From these attacks, we can see that as tech innovators try to level the competitive playing field by releasing the latest gadget or service and we rush to become the early adopters, the scammers will follow. We are inadvertently increasing the number of attack vectors available, allowing the bad guys to raise the stakes with their crime.
With cyber criminals mirroring our every move, what does the future of cyber crime look like? What's next on the hacker's bucket list? The 'Internet of Things' has undoubtedly become a double-edged sword. As Misha Glenny suggested in DarkMarket: CyberThieves, CyberCops and You, "the benefits of living in a digital, globalised society are enormous; so too are the dangers."
We've recently had a glimpse into the future, thanks to the annual Black Hat USA 2012 conference last month. The future sees hackers turning their attention to medical devices, smart meters, cars and even hotel key cards. Some information security professionals have gone as far to suggest that cyber intrusions into everyday, household items such as fridges and small appliances could potentially wreak havoc on our privacy, personal well-being and purse strings. There's no end to the possibilities, as scammers see the digital world as a playground waiting to be discovered. However, if left to their own devices, the repercussions of their new-found confidence could be grave. We can still continue to enjoy the many innovations and conveniences provided by the digital realm, but as individuals we cannot turn our back on the responsibility we have in upholding our own cyber protection through Internet best practice.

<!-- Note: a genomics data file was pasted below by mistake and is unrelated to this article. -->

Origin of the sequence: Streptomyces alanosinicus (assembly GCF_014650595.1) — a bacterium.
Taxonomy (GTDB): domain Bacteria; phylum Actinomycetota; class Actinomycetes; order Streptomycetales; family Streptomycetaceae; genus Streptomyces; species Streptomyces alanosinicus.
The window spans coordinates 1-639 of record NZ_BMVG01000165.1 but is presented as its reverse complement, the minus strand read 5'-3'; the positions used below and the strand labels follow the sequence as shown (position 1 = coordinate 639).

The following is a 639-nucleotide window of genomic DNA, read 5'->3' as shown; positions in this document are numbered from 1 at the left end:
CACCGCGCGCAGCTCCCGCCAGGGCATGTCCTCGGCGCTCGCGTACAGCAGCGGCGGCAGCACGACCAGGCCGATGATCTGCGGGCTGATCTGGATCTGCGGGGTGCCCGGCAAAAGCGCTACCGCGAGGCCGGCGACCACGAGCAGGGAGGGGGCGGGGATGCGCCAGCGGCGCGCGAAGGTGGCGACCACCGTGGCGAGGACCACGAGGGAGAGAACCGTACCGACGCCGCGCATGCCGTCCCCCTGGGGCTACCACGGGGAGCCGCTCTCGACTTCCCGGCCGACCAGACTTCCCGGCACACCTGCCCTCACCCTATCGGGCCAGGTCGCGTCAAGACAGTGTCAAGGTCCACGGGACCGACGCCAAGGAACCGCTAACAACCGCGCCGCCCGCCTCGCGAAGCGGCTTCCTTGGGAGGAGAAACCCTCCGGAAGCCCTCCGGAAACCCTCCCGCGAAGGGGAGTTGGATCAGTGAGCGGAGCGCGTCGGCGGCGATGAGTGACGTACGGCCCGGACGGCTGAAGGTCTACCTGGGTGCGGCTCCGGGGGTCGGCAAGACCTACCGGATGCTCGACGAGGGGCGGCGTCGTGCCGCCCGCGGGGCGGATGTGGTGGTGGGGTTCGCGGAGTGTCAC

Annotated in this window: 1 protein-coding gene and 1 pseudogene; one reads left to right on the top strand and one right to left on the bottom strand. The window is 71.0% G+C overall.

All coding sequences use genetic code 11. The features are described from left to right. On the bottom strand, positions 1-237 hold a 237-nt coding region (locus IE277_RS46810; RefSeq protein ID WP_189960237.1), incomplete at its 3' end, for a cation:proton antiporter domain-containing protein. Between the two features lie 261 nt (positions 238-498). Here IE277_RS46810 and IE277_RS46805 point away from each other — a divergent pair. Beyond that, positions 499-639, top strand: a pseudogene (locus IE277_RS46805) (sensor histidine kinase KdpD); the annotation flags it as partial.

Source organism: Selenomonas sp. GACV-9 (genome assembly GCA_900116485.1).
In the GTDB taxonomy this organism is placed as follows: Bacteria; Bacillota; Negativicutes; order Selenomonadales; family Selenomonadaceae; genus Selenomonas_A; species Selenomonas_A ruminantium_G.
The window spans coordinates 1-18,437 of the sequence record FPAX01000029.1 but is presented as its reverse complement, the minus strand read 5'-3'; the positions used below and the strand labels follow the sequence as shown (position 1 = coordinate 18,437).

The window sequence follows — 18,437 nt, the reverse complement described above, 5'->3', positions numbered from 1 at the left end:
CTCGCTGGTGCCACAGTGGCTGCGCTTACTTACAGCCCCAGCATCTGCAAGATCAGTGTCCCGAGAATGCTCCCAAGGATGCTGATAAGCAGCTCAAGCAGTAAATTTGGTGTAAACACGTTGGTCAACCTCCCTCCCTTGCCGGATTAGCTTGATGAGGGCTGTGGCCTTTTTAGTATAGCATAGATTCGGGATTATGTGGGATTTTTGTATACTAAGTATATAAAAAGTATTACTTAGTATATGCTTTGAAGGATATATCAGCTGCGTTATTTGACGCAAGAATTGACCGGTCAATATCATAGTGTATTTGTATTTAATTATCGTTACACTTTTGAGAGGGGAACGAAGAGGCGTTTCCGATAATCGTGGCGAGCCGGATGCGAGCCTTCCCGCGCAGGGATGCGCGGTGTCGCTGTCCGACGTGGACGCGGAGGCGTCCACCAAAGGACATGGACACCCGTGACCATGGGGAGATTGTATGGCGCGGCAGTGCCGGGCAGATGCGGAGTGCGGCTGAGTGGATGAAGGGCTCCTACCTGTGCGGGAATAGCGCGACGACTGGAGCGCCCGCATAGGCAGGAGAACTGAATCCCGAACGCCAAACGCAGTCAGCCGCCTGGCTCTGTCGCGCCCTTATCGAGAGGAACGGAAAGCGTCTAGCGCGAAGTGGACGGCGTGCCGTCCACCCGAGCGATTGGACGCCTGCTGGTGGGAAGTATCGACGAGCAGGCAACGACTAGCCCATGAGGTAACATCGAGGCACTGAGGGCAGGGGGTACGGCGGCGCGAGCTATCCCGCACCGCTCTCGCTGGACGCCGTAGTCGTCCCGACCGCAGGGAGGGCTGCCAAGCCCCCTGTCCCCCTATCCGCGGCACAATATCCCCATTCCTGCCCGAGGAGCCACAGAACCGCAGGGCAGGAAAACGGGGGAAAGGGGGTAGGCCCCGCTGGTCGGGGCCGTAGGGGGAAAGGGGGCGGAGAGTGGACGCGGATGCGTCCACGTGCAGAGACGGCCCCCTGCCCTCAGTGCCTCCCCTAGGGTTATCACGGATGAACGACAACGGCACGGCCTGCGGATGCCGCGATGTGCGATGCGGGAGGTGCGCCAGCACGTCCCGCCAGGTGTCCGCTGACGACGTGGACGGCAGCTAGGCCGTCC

According to a recent report by Experian, consumers have an average of 26 online accounts but only use around five different passwords. When it comes to passwords, always think variety and strength. The easier your password is to guess, the easier it is for hackers to steal your personal information. Using many different passwords with a mixture of upper and lower case letters, numbers and punctuation marks will keep your accounts more secure. If a provider company, such as LinkedIn, is hacked, regardless of whether you have been a victim or not you should change your password for your profile. If you're using that same password elsewhere, you should look to change that too. If not, you're making it very easy for attackers to infiltrate other accounts.
If you haven't been the victim of an attack just yet, it doesn't necessarily mean that you're not vulnerable to it. Exercising more common sense and a bit more self-awareness can go a long way. Learning from the misfortune of others means that you might think that little bit more carefully about safeguarding your own personal freedom rather than handing it over to the bad guys. And with attackers becoming more ambitious with their targets, the more we can do to hinder them, the better.
Follow Jacinta Tobin on Twitter: www.twitter.com/@Cloudmark